In 2011, Buffalo hosted the 65th Annual National Preservation Conference. Architects, preservationists and artists came from all over America and were shocked at what we had to offer.
There is life, fantastic food, a better art scene than a town that size has any business referring, and civic pride unlike any other city I know in Buffalo. It's a city that wants to succeed. It's a beautiful city with good people, and you really should rethink what you say about it. It's a city that constantly surprises visitors who happily write the city off as a living junkyard.
Maybe Buffalo doesn't want to change. Maybe Buffalo just wants to survive and preserve and grow and continue to be a good place to call home.
R18, feel the need to chime in. GOSH, your rent is exceptionally low, do you live south of snyder ave?
I agree though, lots going on in Philly and never a pretension of being something different to be seen. SEPTA does suck considering the large size of the metro-area. the one thing I wish was different, I bike everywhere though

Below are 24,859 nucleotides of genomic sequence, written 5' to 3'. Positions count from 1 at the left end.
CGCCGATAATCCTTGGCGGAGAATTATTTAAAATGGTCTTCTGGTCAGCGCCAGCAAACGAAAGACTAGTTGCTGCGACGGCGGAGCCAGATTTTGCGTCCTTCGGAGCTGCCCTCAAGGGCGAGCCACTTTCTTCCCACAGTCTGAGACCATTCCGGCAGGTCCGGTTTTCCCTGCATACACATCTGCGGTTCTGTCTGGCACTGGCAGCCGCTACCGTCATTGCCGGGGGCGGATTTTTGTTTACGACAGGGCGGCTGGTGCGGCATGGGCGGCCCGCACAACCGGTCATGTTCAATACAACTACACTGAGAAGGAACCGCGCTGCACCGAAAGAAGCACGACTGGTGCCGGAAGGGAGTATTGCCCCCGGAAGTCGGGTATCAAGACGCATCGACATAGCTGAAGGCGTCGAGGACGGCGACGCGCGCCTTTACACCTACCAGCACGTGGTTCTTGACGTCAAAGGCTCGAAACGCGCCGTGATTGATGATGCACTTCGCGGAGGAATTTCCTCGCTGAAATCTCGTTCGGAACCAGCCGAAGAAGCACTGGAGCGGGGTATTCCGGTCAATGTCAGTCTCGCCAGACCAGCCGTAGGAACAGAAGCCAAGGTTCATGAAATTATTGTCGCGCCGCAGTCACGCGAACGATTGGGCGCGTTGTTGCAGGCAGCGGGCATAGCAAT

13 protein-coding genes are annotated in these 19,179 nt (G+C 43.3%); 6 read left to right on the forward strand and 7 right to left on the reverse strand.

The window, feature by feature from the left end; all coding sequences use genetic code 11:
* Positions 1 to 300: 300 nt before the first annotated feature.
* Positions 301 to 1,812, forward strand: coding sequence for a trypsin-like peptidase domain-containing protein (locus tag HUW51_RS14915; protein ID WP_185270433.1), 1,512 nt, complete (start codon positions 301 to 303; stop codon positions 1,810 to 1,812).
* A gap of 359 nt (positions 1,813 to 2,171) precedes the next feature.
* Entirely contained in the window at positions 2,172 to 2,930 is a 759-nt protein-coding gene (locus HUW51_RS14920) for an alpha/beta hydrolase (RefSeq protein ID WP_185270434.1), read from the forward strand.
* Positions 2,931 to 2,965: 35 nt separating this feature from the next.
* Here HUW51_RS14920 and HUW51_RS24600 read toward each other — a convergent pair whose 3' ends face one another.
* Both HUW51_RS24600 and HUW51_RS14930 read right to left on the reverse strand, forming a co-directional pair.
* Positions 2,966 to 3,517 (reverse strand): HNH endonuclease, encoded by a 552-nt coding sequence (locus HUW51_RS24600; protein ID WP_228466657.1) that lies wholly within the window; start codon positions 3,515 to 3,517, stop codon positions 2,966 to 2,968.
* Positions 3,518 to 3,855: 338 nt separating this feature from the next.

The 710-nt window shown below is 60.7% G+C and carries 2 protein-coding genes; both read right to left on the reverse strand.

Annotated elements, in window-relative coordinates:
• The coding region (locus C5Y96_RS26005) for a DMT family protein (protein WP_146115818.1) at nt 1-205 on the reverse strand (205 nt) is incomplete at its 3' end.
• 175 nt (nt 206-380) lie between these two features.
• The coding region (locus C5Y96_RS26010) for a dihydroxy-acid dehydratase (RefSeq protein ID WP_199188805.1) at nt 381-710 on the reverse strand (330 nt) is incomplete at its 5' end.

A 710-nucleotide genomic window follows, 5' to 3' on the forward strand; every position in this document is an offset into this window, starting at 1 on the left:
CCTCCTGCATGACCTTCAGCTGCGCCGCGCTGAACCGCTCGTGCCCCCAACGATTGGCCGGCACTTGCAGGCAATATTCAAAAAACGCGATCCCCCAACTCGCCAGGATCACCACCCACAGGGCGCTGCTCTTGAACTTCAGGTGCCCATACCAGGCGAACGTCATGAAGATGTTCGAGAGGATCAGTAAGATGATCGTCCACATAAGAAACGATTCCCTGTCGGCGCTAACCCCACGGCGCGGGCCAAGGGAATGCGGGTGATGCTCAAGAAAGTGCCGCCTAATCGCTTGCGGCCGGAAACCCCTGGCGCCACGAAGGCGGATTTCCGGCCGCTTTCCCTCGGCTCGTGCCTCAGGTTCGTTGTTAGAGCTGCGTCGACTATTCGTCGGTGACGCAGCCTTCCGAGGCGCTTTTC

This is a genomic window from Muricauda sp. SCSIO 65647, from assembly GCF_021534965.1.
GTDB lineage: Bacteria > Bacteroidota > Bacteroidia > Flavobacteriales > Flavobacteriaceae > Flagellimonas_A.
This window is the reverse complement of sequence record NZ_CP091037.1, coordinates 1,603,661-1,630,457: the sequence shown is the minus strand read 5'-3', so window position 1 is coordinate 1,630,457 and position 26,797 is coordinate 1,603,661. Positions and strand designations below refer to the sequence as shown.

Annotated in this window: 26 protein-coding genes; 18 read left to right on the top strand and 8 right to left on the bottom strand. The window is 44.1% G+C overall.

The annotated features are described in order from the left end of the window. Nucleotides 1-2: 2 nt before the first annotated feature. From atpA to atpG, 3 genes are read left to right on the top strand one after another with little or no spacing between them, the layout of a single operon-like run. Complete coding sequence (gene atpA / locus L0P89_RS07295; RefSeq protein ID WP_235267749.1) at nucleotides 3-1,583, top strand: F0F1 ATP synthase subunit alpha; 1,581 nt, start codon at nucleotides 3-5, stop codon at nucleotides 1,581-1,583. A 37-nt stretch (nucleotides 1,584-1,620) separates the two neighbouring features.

[quote] Learn how to drive. Waiting for buses as an old person leaves you vulnerable to muggings, and that goes double for riding on public transportation.
on our Public transit it is MAINLY the geriatric and crippled who ride the busses and trolleys, you just don't see them at night.
No, 36. I live near the heart of Passyunk East. I got REALLY lucky with that price. The owners are suburbanites and it's the only building they own. It's 3 apts.
Well, R34, I will apologize, then - I was NOT aware of that.
I went to college in Erie and 10+ years ago and went out a lot in Buffalo. Not a lot was happening then. I went there a few years ago for legal research and downtown looked decrepit. The library looked like it would fall over.
But I am glad to see that people appreciate the old architecture and older buildings. And like Cleveland and Pittsburgh, it shouldn't do anything (ie, become the "next" some town or other) than become the best Buffalo it can be.